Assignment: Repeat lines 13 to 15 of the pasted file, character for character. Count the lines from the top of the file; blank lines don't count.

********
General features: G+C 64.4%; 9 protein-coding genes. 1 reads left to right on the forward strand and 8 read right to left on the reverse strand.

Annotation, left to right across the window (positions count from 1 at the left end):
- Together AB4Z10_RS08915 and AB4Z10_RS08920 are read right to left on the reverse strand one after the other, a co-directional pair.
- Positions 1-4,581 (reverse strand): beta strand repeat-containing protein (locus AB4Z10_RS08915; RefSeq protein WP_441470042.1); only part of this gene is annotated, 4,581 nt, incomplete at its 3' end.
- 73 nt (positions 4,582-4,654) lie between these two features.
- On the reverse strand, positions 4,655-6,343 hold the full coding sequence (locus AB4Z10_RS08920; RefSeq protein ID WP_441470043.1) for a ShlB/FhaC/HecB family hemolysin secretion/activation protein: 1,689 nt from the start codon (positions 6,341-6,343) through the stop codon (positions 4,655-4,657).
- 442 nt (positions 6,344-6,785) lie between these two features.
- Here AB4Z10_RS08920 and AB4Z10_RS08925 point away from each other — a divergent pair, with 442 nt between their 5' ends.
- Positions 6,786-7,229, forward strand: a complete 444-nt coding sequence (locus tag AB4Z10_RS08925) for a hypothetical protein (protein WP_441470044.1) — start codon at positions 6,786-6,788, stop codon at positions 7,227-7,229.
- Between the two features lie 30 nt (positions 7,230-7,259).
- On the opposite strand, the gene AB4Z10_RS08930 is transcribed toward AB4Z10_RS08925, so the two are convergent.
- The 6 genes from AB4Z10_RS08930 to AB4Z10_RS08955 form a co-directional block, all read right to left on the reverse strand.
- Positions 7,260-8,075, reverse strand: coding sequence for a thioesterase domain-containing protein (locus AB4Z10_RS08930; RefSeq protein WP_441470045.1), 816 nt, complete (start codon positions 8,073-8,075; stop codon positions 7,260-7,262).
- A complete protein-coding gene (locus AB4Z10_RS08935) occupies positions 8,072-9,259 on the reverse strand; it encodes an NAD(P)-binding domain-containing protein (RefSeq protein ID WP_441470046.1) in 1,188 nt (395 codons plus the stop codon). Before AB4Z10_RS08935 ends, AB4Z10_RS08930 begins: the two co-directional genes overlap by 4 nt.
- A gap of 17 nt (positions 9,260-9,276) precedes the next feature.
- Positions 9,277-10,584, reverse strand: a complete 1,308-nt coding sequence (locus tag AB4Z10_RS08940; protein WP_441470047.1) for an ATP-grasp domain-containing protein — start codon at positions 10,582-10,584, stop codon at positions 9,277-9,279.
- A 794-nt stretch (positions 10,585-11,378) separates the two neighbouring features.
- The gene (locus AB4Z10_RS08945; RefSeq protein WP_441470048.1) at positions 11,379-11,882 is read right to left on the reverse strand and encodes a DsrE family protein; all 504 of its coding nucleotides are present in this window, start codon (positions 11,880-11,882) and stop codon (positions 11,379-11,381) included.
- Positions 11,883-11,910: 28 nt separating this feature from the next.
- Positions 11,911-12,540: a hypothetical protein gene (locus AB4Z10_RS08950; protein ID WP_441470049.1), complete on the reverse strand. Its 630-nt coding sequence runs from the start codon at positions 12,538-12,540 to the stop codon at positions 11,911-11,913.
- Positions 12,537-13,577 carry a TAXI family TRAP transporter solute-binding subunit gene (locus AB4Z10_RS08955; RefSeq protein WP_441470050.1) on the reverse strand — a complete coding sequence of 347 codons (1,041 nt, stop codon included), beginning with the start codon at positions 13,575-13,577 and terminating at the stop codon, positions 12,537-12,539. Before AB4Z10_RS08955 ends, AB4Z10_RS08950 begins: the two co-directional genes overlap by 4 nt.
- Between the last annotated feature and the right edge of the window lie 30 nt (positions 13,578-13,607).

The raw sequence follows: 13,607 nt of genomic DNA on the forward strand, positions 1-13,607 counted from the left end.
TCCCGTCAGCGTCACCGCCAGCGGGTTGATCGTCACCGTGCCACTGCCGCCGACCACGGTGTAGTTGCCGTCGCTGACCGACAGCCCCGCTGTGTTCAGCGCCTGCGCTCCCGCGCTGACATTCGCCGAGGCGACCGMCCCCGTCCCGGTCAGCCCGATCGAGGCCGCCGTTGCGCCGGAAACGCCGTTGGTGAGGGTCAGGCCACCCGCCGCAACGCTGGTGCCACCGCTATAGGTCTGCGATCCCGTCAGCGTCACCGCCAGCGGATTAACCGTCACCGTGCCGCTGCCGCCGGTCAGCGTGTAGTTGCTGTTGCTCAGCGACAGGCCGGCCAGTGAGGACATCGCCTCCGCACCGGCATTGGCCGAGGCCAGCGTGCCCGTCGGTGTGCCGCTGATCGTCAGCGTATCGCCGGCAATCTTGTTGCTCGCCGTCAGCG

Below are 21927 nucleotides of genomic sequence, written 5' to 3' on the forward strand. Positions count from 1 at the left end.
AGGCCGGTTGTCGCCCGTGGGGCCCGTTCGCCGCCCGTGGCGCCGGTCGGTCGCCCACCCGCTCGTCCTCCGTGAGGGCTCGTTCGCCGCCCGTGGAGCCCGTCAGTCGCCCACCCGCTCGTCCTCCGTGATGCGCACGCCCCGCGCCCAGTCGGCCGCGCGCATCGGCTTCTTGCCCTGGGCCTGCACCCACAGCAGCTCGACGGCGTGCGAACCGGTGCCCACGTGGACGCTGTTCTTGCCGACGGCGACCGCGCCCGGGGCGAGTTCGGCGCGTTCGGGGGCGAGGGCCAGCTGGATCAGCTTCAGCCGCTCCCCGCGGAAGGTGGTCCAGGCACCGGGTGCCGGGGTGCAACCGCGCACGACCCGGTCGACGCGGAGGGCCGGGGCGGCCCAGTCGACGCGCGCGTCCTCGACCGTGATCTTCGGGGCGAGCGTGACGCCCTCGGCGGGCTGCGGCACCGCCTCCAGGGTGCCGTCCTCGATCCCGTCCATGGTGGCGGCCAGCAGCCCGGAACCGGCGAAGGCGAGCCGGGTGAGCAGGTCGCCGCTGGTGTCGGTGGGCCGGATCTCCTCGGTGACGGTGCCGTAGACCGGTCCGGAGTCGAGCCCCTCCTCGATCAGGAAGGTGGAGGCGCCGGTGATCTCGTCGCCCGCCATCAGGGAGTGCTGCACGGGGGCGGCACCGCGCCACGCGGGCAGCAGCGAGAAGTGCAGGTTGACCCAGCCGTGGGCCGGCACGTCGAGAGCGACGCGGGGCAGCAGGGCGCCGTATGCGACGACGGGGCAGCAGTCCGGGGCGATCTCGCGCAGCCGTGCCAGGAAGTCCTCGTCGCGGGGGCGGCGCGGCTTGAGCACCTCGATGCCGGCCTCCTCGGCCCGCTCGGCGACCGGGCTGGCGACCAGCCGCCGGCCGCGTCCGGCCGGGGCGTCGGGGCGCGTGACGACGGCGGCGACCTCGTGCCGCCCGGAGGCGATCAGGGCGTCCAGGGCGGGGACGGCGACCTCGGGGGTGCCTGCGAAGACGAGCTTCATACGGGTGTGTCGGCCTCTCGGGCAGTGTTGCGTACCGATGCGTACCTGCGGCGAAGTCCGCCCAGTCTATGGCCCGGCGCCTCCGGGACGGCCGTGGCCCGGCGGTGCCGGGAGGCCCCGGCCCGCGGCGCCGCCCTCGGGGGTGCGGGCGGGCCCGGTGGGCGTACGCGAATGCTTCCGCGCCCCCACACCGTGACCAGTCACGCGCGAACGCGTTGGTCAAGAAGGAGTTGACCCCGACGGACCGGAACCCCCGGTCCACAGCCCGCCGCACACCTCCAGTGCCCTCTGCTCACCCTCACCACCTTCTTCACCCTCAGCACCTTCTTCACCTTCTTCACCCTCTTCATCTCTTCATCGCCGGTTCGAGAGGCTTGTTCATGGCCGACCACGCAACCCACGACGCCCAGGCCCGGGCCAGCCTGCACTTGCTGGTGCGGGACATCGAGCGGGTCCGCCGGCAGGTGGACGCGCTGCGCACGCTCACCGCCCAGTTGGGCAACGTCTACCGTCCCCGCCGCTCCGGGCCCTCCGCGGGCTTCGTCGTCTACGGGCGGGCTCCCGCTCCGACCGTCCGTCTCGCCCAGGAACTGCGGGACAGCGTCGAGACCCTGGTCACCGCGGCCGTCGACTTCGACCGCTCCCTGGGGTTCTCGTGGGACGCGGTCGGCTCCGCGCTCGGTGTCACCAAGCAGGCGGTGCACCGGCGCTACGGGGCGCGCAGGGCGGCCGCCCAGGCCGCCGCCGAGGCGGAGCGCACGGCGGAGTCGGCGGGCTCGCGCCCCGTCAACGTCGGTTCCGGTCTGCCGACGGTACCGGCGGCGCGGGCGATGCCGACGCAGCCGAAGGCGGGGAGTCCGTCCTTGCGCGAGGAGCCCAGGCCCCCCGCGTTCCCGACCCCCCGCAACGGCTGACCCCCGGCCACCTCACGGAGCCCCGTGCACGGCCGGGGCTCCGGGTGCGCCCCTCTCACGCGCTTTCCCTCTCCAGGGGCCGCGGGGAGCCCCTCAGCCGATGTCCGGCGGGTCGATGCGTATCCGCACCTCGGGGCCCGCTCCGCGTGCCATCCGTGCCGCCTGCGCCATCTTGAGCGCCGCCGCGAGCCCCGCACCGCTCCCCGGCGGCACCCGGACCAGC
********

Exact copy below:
- Positions 7,260-8,075, reverse strand: coding sequence for a thioesterase domain-containing protein (locus AB4Z10_RS08930; RefSeq protein WP_441470045.1), 816 nt, complete (start codon positions 8,073-8,075; stop codon positions 7,260-7,262).
- A complete protein-coding gene (locus AB4Z10_RS08935) occupies positions 8,072-9,259 on the reverse strand; it encodes an NAD(P)-binding domain-containing protein (RefSeq protein ID WP_441470046.1) in 1,188 nt (395 codons plus the stop codon). Before AB4Z10_RS08935 ends, AB4Z10_RS08930 begins: the two co-directional genes overlap by 4 nt.
- A gap of 17 nt (positions 9,260-9,276) precedes the next feature.